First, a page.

Although the above measures, as well as others also having the effect of eroding confidentiality, may be well meaning, they are seriously misguided, and are likely doing more harm than good. In particular, it will serve the best interest of tenure-track assistant professors if the practice is retained of keeping letters of recommendation written in support of their tenure case strictly confidential
(the things for which probationary faculty should fight, are adequate research support and reduced teaching load, not the right to read letters…).

The feeling that one’s application may have been derailed by the negative assessment of a reviewer, may conceivably prompt someone to hold the grudge, seek to retaliate, and even file a lawsuit against said reviewer (see here, for instance). Because nobody likes to be taken to court, an easily predictable consequence of doing away with confidentiality, is that for the most part referees nowadays stay away from the type of blunt, candid and objective statements that evaluators seek in the first place, opting instead for letters that are “safer”, i.e., ambiguous, often misleading, and in many cases congratulatory to parody level. Obviously, all of this all but defeats the purpose of the entire exercise, as it renders letters untrustworthy, hence useless.
In particular, over the past few years I have consistently observed the following:
1) Seldom do letters mention explicitly a candidate’s shortcomings, even the most obvious ones (e.g., manifest difficulty with the English language). As a result, when the candidate shows up for an interview, on realizing that referees were less than forthcoming, interviewers turn suspicious, wondering what else may have been left out. I have witnessed job interviews gradually morphing into exams, a most unpleasant experience for a candidate.
2) In order to convey an opinion in the safest possible way, referees resort to the type of lingo ridiculed here or here, with the expectation that committee members will “read between the lines” [3]. Problem is, the exercise of reading between the lines is terribly subjective, and of dubious reliability. One will often “read” something that is actually not there, e.g., interpret as an implicit, “coded” warning about the candidate what may be no more than a minor omission, a misstatement, an oversight on the part of the referee. Any sentence that may come across as half-hearted, or tentative, is fraught with danger for the applicant.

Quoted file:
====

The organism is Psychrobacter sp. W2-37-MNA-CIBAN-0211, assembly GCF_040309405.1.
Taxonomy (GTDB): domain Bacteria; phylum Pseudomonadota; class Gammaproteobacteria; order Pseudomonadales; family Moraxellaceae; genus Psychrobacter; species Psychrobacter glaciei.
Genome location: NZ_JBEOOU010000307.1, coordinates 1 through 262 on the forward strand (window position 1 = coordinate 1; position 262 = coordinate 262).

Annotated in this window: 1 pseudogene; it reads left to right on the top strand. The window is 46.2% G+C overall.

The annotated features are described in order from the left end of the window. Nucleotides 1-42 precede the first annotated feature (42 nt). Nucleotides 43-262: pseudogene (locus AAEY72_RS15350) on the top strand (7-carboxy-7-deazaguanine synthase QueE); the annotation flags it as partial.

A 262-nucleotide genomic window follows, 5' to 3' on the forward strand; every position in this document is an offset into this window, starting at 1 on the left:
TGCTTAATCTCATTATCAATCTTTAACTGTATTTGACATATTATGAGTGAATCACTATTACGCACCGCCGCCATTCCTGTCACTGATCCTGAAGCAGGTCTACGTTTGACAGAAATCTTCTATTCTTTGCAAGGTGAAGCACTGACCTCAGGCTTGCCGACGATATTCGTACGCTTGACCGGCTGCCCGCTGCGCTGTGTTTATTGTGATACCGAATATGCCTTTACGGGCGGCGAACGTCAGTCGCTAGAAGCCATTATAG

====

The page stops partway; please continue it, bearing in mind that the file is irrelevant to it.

3) Along the same lines, because explicitly unfavorable remarks on an applicant are purposefully avoided, evaluators (especially administrators) almost inevitably come to regard as negative anything that is less than hyperbolic. In other words, a system is set in place wherein inflated, over-the-top and almost caricatural praises are now regarded as the norm, lack thereof being conversely interpreted as a sign of weakness. This can be a serious problem, especially in tenure cases and especially if administrators should feel that a candidate has already succeeded at keeping out of the process the potentially most critical reviewers.

Thus, good, solid applicants with the misfortune of having referees with integrity, unwilling to go on record with nonsense such as, “this is the new [insert name of your favorite Nobel laureate here]”, “the best student I have ever supervised” [4], “one-in-a-million”, “a superstar“, etc., will be likely passed over, and branded as “middle-of-the-road”, “just average”. A reasonable, positive but measured assessment of the capabilities of a candidate, may well be the kiss of death for his/her career aspirations.
True excellence and uncommon talent of the few really gifted ones end up lost in the pile of superlatives used for everyone. In short, the very dishonesty that one was aiming at eliminating in the first place (likely to occur only rarely) is instead encouraged and promoted on a large scale.